Kieselstein

Earlier on, I do not remember whether in a post or a comment, we talked about history (what else?) and the necessity for a historian to allow oneself to have an opinion. History is not the accumulation of data, dates and records – that is the basic idea of german Historismus, historism or historicism, that goes back to Leopold von Ranke‘s views of political history: Just read the records, study the sources properly and the historian will find out “how it really was” (Wie es eigentlich gewesen ist). In the course of the 19th century opposition against that view arose and it peaked in the famous “Lamprecht-Streit”: Lamprecht wanted to describe “how it became” (Wie es wurde). Around 1900 there was a real paradeigmatic change, not only in Germany but the whole European and American historian’s “guilt”; but German history being what it is, after 1914 the connection was lost: Lamprecht died 1915.

One Historian of the older generation – I mean those born before the 1920s, teachers of my teachers – who always allowed himself to have an opinion and who always spoke out is Golo Mann. (Data here, sorry only Ger. Wikipedia Eng., Ger.). The son of Thomas Mann, the nephew of Heinrich Mann, he was born into one of the leading intellectual families of Germany before 1933 – not that there would have been too much. The Warburg-family comes to my mind, Aby and his brothers, but I do not want to digress.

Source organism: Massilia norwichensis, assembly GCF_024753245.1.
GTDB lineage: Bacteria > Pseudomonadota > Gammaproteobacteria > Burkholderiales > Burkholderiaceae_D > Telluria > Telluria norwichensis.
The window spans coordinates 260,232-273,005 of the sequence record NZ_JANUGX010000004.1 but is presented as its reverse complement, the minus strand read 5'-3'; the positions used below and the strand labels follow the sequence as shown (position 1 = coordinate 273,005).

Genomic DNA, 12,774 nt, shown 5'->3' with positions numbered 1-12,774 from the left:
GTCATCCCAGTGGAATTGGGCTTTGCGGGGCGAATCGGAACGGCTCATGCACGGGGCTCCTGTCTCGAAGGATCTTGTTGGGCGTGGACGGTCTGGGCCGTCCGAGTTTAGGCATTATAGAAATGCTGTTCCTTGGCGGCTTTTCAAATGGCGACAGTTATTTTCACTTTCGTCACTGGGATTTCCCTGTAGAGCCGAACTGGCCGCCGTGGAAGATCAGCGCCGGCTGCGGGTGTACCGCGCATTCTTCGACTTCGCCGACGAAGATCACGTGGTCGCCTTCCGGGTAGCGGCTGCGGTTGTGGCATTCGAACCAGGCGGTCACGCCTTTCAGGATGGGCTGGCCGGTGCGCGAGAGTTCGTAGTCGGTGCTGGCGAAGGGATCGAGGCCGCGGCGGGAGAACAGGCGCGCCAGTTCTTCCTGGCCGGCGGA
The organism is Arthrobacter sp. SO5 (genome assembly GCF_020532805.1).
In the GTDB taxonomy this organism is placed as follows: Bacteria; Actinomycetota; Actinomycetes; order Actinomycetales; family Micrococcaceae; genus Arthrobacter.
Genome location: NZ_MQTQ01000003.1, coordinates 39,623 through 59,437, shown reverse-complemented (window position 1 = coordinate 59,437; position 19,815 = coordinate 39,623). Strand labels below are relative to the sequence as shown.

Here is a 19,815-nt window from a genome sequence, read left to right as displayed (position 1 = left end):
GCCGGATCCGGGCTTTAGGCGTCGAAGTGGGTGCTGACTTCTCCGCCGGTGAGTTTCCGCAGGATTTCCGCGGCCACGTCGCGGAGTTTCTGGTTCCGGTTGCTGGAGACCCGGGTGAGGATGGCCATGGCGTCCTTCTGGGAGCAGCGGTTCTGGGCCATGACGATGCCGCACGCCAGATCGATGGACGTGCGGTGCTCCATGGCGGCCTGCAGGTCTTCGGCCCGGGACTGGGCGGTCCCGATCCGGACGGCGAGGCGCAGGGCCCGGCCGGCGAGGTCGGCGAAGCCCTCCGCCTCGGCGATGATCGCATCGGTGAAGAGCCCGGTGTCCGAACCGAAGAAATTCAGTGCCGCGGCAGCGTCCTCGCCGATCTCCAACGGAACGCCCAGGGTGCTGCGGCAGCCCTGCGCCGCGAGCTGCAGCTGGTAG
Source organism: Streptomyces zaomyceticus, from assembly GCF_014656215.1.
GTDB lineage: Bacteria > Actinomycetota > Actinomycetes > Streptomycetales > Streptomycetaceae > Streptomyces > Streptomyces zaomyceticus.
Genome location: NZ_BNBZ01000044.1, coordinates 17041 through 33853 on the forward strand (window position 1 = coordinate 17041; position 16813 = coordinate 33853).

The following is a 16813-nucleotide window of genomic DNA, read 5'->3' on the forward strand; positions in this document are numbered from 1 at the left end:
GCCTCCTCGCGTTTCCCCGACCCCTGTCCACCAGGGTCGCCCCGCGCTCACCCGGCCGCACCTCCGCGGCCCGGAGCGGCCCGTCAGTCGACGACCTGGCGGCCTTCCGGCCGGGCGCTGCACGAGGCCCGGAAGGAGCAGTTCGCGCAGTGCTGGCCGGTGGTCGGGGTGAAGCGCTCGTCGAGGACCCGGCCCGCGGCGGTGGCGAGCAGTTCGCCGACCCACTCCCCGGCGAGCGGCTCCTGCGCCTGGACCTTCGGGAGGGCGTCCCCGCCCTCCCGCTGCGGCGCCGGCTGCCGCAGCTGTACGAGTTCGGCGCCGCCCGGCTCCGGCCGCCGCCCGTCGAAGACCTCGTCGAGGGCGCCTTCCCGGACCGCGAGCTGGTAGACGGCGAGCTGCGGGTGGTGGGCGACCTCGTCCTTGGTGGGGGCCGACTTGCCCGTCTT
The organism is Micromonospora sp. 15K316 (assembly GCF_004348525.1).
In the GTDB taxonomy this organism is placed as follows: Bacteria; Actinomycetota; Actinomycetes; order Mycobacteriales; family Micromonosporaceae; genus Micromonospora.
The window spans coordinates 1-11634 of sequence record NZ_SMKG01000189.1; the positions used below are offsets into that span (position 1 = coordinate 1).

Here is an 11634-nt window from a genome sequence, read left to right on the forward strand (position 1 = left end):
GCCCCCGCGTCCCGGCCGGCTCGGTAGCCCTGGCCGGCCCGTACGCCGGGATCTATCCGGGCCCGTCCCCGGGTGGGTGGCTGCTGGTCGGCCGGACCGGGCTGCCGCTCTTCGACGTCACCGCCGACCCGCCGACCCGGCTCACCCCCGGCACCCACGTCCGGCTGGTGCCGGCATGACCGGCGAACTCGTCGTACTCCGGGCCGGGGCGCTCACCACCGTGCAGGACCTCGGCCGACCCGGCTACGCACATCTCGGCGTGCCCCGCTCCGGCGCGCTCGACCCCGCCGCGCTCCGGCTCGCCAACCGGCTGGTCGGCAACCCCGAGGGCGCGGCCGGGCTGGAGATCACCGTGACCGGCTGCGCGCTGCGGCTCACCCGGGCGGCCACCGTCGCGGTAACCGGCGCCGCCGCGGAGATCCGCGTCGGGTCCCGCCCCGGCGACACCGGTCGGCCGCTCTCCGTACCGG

Heinrich is in some respect the more interesting one of the brothers. 1914 when Thomas was all nationalistic-german-kriegsbesoffen, he was the one who said that this nonsense would lead into the abyss. He wrote “Der Untertan”, a brilliant reckoning with the bourgeoise spirit of the era under Wilhelm the second and last, the years from 1888 to 1918. His brother won the Nobel for literature 1929, Heinrich was maybe “friendlier”. The Manns clearly told their opinion about Hitler and his gang and exile was imminent. Thomas and his wife Katia born Pringsheim with some of her six children made it to America. 1936 the whole family was deprived of their nationality, their passports were of no more use – Golo organized, that and how the family fortune was brought to Switzerland and his father’s diaries (they should have been burnt !). 1940 he and his uncle Heinrich – nearly 70 then – found themselves in a camp in southern France. Together with the Werfel family they made it over the Pyrenees, others, as Benjamin, did not.